Power Power is a climber’s ability to apply strength in a given amount of time. This is often related to the ability to make a movement such as a deadpoint. Limit Bouldering, Campusing
Power-endurance The ability to perform many powerful moves in concession without much rest. Often this is on long problems and shorter routes. Long Problems, Short Routes
Endurance The ability to climb for extended periods of time. This is generally the type of fitness needed for long routes. Long Routes

Periodization as defined by the Rock Climber’s Training Manual is “a strategy for physical training in which different training activities are performed in accordance with a carefully designed schedule to achieve a synergistic effect on the overall performance that results in a performance peak at a predictable time” (Anderson 2014). Many consider this to be a safe approach to making climbing improvements that limits the tendency to overtrain which often leads to injury and a decrease in performance. To learn more about the different types of periondied schedules, check out this article from TrainingBeta.com or this article from SendBotClimbing.com about the pros and cons of each  method.

Rob shows his training journal.
Momentum member Rob Otto shows his training journal where he keeps track of his efforts.

One approach to periodization is to spend a month or more training each of the physical components with its own distinct phase. This type of training schedule is very popular among climbers and other athletes and is known as ‘linear periodization.’ The benefit of this type of schedule is that it creates a predictable performance peak at the end. This is a great way to ensure a peak for a particular season, trip or project.

This series of articles will introduce each of the components important to climbing fitness and will loosely follow a linear periodized schedule. Each phase will have an article describing the basics of the phase and several additional articles describing ways to train at Momentum. This series is by no means an exhaustive look at training, but will provide a foundation for starting your journey of improvement and understanding of training concepts. The series will run into the summer when we encourage you to go outside and enjoy the lessons of the Wasatch and the surrounding areas. Take a look at the schedule of posts below and get psyched for a great summer of sending!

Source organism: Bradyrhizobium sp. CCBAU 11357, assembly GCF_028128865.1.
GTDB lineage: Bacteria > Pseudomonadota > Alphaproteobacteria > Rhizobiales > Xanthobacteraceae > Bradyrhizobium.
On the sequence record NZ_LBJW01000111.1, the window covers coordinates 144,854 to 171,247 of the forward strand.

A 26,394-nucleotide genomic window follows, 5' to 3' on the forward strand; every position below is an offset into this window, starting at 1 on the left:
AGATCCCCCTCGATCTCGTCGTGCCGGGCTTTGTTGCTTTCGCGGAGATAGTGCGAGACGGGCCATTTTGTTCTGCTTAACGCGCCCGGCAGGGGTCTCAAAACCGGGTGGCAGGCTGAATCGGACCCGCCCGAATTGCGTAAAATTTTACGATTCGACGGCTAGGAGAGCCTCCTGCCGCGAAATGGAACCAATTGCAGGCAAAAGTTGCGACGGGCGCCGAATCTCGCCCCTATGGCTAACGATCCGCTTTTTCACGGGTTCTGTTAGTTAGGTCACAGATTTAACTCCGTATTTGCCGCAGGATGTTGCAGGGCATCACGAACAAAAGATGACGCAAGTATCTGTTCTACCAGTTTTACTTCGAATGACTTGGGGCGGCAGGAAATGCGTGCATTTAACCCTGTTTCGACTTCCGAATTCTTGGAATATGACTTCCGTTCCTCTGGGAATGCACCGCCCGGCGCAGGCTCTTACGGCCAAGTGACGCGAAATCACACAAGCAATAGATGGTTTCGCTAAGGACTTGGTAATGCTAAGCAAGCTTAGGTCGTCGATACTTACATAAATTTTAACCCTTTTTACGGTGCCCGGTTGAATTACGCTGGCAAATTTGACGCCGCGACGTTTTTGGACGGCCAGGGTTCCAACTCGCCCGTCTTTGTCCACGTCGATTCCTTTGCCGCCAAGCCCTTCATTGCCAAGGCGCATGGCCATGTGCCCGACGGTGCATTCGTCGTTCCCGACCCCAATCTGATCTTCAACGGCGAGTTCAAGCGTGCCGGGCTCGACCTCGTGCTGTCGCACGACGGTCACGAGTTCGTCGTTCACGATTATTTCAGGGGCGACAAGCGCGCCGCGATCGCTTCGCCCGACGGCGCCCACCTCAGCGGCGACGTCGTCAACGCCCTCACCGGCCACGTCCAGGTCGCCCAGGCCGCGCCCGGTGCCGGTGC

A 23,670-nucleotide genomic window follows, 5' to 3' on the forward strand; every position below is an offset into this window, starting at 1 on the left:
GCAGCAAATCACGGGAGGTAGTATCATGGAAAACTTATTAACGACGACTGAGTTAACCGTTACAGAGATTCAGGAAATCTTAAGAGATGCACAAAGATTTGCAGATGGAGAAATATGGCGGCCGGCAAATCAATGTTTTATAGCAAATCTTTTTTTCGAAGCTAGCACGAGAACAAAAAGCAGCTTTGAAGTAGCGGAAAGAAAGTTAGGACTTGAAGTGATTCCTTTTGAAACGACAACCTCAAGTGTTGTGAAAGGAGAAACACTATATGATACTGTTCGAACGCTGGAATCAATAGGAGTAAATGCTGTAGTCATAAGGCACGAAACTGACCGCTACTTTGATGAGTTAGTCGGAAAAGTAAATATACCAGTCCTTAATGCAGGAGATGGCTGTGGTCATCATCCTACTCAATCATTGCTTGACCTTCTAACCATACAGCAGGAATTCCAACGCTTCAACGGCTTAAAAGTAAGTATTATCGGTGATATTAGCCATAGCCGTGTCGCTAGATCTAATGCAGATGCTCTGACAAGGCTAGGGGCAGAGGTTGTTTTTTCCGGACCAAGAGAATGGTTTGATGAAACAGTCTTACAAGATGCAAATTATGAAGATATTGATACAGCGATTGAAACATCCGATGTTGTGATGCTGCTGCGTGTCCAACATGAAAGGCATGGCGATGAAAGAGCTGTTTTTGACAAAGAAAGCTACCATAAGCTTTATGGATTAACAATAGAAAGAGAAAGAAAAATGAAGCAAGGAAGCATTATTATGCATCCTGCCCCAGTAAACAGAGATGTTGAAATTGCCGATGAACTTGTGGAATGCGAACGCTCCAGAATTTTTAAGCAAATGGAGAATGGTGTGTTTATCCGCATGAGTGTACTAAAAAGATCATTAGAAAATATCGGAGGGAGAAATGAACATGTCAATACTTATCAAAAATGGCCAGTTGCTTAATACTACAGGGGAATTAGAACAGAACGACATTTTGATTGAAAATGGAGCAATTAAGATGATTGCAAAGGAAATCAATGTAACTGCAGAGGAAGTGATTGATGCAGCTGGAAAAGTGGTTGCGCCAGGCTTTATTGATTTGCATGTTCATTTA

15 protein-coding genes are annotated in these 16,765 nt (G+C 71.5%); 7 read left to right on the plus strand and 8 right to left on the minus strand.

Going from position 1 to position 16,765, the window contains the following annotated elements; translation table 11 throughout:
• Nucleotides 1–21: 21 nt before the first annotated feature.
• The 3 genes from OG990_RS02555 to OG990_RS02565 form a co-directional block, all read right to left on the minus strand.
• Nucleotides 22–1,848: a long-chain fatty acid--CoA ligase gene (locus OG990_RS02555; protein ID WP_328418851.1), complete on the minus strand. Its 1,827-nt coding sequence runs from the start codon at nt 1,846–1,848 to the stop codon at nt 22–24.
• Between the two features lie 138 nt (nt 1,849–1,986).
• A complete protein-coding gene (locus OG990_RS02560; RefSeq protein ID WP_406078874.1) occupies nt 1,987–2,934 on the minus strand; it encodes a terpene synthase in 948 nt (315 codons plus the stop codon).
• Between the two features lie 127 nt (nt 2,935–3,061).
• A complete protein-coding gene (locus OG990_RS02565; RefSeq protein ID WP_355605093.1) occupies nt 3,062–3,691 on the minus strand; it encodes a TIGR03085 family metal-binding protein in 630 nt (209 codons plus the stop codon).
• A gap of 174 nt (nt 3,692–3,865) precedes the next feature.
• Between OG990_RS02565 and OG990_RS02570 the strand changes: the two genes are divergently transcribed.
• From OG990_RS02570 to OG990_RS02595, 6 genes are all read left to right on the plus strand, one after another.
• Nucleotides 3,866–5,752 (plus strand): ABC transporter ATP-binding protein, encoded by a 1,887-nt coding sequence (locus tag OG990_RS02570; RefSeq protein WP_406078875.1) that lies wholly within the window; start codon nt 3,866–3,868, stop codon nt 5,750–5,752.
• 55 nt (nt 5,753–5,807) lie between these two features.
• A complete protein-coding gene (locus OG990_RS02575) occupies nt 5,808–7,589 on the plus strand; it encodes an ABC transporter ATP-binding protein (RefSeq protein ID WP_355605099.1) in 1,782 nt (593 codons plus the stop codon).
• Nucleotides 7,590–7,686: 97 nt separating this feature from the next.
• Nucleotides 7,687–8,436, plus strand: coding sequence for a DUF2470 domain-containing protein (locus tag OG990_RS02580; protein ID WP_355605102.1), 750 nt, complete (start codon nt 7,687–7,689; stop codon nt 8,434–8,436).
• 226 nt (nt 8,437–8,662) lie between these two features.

Our Training Series Schedule

Base Fitness: April/May

  • Article 1: Intro to Series
  • Article 2: Base Fitness and Volume
  • Article 3: ARC Training
  • Article 4: Continuous Intensity Repetitions (CIRs)

Strength: May/June

  • Article 1: What is Strength?
  • Article 2: Finger Training Basics
  • Article 3: Sport Specific Lifts for Climbing

Power: June/July

  • Article 1: What is Power?
  • Article 2: Limit Bouldering
  • Article 3a: Bouldering Projects (with Kyle O’Meara)
  • Article 3b: The Guide to Sending in Boulders in LCC (with Steven Jeffery)

Power Endurance: July/August

  • Article 1: What is Power Endurance?
  • Article 2: 4x4s, Circuits and Intervals
  • Article 3: The Guide to Sending in American Fork (with Jeff Pedersen)

Endurance: August/September

  • Article 1: What is Endurance? (Types of Endurance)
  • Article 2: Gym workouts for Endurance (cascades etc.)
  • Article 3: The Guide to Sending in Maple (with Jeff Pedersen)

Performance/Skill Acquisition: September/October

  • Article 1: What is Skill Acquisition? The Gains that Never Leave!
  • Article 2: 5 Rock Types and 5 Tips
  • Article 3: Vertical Vs. Steep Terrain

Our Next Article >> “Train to Send: Volume Phase”

Works Cited and Further Reading:

The Self Coached Climber by Dan Hague and Douglas Hunter

The Rock Climber’s Training Manual by Michael and Mark Anderson

Training for Climbing by Eric Horst

Share Button

Leave a Reply

Your email address will not be published. Required fields are marked *